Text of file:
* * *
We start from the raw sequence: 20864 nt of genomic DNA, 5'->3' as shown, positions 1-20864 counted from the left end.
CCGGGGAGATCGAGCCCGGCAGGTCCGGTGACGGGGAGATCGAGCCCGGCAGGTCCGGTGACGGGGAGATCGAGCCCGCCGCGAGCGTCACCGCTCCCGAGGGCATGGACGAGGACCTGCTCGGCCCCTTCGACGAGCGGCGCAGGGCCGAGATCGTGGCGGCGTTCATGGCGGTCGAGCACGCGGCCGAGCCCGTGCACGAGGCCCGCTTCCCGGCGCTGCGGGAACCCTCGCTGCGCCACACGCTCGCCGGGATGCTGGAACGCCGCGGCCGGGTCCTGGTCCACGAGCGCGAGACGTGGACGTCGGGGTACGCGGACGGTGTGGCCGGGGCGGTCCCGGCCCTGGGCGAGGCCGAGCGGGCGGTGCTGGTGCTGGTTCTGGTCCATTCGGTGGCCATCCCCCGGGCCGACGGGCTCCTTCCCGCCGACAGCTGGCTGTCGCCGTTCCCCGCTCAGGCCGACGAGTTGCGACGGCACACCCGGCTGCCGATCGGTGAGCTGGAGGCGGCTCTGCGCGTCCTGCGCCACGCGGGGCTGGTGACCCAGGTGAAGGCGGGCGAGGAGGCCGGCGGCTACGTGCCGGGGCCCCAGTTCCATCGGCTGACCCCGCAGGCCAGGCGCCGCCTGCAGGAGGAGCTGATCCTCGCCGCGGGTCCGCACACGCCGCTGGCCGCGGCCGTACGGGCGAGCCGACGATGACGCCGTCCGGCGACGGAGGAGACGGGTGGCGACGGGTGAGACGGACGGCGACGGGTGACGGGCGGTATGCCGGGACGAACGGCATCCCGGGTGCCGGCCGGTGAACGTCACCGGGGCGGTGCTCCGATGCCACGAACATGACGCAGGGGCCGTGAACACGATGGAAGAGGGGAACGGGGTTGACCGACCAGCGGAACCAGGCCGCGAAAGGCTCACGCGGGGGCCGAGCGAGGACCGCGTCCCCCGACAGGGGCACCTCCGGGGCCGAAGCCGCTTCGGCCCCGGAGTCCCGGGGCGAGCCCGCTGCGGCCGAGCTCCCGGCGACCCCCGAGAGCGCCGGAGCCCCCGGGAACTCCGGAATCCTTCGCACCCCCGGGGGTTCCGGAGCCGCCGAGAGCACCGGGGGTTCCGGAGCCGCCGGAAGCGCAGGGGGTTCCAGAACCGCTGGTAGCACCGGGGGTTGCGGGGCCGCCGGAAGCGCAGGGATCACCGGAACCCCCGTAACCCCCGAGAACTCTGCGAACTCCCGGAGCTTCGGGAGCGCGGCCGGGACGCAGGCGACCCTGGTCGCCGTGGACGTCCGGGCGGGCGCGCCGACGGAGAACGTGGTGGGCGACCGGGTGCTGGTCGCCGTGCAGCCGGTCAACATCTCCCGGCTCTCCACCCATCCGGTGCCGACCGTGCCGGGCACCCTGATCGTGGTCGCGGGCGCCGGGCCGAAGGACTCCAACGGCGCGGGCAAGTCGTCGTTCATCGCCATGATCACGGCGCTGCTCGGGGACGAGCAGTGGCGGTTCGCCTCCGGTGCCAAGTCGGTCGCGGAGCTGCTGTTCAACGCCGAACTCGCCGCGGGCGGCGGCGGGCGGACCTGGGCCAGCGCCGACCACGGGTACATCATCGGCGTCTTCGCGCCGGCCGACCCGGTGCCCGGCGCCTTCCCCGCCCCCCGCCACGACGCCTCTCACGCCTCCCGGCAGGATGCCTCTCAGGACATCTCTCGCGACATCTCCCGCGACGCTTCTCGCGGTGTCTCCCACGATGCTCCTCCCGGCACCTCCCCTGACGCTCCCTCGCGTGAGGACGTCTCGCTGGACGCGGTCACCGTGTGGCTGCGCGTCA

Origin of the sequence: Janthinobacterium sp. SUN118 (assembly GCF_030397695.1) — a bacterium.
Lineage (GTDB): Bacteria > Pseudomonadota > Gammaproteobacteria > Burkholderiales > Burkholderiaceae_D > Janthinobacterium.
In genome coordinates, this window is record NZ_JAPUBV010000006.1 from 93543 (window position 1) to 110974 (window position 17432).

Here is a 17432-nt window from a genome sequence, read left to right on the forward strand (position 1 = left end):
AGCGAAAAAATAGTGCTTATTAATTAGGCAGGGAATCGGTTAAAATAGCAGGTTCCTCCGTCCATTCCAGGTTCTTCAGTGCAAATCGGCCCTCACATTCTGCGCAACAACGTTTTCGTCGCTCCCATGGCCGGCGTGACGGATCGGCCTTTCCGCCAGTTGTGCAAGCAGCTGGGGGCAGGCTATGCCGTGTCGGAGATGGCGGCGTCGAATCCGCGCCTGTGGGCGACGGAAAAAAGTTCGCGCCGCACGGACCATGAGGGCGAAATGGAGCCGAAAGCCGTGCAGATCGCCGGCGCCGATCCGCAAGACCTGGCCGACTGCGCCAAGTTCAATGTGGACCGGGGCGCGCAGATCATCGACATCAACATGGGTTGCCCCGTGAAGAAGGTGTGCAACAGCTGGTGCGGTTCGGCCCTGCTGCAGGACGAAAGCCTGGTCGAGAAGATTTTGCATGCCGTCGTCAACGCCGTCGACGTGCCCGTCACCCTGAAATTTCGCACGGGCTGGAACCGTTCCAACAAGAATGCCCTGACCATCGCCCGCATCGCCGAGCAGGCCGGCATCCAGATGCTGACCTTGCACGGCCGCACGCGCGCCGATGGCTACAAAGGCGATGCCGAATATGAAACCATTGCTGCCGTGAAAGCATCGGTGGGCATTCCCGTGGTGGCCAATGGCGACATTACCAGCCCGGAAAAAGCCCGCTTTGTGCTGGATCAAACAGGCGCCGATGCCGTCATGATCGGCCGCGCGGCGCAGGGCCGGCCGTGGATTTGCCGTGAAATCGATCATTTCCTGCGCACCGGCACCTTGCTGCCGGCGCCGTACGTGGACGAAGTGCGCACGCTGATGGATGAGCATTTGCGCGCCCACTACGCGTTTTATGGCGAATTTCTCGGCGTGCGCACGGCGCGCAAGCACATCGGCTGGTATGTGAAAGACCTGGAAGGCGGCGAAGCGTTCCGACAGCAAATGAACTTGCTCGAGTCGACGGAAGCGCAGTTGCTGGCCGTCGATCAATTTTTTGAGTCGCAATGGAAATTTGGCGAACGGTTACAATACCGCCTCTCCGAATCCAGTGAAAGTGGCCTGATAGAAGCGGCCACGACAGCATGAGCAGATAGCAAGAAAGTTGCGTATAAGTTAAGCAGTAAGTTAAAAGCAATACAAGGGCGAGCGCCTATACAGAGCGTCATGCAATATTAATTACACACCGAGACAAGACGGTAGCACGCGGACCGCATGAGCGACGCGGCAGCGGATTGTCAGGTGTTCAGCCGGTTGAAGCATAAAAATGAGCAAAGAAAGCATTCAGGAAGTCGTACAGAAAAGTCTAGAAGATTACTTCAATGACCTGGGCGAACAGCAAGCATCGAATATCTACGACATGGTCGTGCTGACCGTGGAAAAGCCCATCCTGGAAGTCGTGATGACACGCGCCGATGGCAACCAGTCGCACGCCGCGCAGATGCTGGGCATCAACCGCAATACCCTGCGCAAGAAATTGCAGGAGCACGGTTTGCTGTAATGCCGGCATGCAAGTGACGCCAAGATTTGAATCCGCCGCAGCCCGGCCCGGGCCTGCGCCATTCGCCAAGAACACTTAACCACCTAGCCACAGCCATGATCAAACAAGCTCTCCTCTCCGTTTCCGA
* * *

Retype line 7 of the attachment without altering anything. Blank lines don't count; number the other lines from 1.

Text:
AGCGAAAAAATAGTGCTTATTAATTAGGCAGGGAATCGGTTAAAATAGCAGGTTCCTCCGTCCATTCCAGGTTCTTCAGTGCAAATCGGCCCTCACATTCTGCGCAACAACGTTTTCGTCGCTCCCATGGCCGGCGTGACGGATCGGCCTTTCCGCCAGTTGTGCAAGCAGCTGGGGGCAGGCTATGCCGTGTCGGAGATGGCGGCGTCGAATCCGCGCCTGTGGGCGACGGAAAAAAGTTCGCGCCGCACGGACCATGAGGGCGAAATGGAGCCGAAAGCCGTGCAGATCGCCGGCGCCGATCCGCAAGACCTGGCCGACTGCGCCAAGTTCAATGTGGACCGGGGCGCGCAGATCATCGACATCAACATGGGTTGCCCCGTGAAGAAGGTGTGCAACAGCTGGTGCGGTTCGGCCCTGCTGCAGGACGAAAGCCTGGTCGAGAAGATTTTGCATGCCGTCGTCAACGCCGTCGACGTGCCCGTCACCCTGAAATTTCGCACGGGCTGGAACCGTTCCAACAAGAATGCCCTGACCATCGCCCGCATCGCCGAGCAGGCCGGCATCCAGATGCTGACCTTGCACGGCCGCACGCGCGCCGATGGCTACAAAGGCGATGCCGAATATGAAACCATTGCTGCCGTGAAAGCATCGGTGGGCATTCCCGTGGTGGCCAATGGCGACATTACCAGCCCGGAAAAAGCCCGCTTTGTGCTGGATCAAACAGGCGCCGATGCCGTCATGATCGGCCGCGCGGCGCAGGGCCGGCCGTGGATTTGCCGTGAAATCGATCATTTCCTGCGCACCGGCACCTTGCTGCCGGCGCCGTACGTGGACGAAGTGCGCACGCTGATGGATGAGCATTTGCGCGCCCACTACGCGTTTTATGGCGAATTTCTCGGCGTGCGCACGGCGCGCAAGCACATCGGCTGGTATGTGAAAGACCTGGAAGGCGGCGAAGCGTTCCGACAGCAAATGAACTTGCTCGAGTCGACGGAAGCGCAGTTGCTGGCCGTCGATCAATTTTTTGAGTCGCAATGGAAATTTGGCGAACGGTTACAATACCGCCTCTCCGAATCCAGTGAAAGTGGCCTGATAGAAGCGGCCACGACAGCATGAGCAGATAGCAAGAAAGTTGCGTATAAGTTAAGCAGTAAGTTAAAAGCAATACAAGGGCGAGCGCCTATACAGAGCGTCATGCAATATTAATTACACACCGAGACAAGACGGTAGCACGCGGACCGCATGAGCGACGCGGCAGCGGATTGTCAGGTGTTCAGCCGGTTGAAGCATAAAAATGAGCAAAGAAAGCATTCAGGAAGTCGTACAGAAAAGTCTAGAAGATTACTTCAATGACCTGGGCGAACAGCAAGCATCGAATATCTACGACATGGTCGTGCTGACCGTGGAAAAGCCCATCCTGGAAGTCGTGATGACACGCGCCGATGGCAACCAGTCGCACGCCGCGCAGATGCTGGGCATCAACCGCAATACCCTGCGCAAGAAATTGCAGGAGCACGGTTTGCTGTAATGCCGGCATGCAAGTGACGCCAAGATTTGAATCCGCCGCAGCCCGGCCCGGGCCTGCGCCATTCGCCAAGAACACTTAACCACCTAGCCACAGCCATGATCAAACAAGCTCTCCTCTCCGTTTCCGA